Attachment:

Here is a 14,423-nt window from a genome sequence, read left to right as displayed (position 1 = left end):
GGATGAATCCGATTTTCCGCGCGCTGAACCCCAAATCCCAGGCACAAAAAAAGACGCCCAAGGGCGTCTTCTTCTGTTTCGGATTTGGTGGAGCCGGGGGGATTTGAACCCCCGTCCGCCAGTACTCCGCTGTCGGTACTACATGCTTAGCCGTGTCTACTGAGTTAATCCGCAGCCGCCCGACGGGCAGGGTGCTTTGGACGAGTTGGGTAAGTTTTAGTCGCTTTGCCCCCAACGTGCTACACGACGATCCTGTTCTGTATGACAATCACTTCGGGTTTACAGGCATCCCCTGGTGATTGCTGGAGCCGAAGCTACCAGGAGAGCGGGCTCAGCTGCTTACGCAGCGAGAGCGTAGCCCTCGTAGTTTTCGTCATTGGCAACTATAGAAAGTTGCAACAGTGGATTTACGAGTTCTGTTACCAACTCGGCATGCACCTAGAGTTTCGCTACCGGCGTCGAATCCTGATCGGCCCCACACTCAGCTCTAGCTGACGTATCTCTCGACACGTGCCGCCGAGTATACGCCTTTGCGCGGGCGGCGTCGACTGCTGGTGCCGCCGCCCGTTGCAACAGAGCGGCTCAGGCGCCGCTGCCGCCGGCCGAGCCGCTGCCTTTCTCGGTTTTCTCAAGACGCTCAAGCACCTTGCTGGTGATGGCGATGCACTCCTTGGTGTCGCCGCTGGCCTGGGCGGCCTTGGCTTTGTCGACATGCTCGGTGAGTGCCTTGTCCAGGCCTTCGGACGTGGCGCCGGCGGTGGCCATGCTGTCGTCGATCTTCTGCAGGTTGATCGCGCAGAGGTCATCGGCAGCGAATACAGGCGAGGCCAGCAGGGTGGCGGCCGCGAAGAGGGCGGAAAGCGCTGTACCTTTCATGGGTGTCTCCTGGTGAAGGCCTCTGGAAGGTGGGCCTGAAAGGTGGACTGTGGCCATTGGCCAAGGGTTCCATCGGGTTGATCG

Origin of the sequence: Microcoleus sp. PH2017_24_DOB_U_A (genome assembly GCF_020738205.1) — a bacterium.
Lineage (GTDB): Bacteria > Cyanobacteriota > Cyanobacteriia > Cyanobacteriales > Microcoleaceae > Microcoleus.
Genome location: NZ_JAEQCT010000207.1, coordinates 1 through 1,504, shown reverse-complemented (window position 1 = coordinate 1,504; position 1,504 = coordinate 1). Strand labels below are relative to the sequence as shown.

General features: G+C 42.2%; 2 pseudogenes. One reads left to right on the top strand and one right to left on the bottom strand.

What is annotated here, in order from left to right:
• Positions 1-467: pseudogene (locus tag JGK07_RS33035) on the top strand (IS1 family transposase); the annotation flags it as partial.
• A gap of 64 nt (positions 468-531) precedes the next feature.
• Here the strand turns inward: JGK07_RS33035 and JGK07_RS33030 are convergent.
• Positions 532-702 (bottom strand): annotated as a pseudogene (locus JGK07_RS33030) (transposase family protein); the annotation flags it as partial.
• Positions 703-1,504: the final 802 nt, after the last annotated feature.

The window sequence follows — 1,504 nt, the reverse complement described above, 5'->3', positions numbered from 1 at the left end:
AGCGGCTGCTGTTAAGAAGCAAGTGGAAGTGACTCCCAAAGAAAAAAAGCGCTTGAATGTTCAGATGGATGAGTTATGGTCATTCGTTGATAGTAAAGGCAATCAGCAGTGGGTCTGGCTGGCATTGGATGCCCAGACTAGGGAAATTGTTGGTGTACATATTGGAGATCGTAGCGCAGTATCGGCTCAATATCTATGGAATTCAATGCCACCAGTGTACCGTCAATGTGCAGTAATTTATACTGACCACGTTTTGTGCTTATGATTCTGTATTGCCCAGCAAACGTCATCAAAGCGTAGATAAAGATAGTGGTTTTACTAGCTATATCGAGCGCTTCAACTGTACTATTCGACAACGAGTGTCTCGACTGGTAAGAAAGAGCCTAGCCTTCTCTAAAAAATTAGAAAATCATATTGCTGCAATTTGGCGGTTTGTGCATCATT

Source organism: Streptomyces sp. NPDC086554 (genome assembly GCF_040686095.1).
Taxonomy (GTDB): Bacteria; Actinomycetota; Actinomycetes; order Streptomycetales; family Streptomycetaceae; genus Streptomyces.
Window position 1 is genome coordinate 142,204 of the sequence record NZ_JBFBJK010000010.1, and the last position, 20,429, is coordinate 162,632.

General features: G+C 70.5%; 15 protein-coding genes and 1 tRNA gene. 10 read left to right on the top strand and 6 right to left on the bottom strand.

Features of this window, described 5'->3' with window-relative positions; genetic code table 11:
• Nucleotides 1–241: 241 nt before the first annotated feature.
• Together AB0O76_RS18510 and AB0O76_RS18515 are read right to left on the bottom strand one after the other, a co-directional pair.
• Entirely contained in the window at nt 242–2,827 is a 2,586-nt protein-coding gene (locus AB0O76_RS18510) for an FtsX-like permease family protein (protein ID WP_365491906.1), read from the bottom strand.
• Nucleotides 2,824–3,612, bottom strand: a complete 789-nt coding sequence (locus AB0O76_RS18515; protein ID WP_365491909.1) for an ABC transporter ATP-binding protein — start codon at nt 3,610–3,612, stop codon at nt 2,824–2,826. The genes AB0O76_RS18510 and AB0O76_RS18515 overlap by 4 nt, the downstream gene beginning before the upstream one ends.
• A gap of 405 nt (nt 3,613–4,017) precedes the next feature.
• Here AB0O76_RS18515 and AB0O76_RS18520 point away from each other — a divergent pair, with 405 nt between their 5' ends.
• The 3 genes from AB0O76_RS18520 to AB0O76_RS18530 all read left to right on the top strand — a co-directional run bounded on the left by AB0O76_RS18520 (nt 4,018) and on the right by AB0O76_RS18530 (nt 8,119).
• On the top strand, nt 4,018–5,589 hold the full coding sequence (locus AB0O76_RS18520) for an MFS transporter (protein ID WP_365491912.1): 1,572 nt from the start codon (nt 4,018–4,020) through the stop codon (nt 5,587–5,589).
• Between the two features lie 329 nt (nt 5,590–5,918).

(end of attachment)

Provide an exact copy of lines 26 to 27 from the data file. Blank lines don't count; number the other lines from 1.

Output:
• The 3 genes from AB0O76_RS18520 to AB0O76_RS18530 all read left to right on the top strand — a co-directional run bounded on the left by AB0O76_RS18520 (nt 4,018) and on the right by AB0O76_RS18530 (nt 8,119).
• On the top strand, nt 4,018–5,589 hold the full coding sequence (locus AB0O76_RS18520) for an MFS transporter (protein ID WP_365491912.1): 1,572 nt from the start codon (nt 4,018–4,020) through the stop codon (nt 5,587–5,589).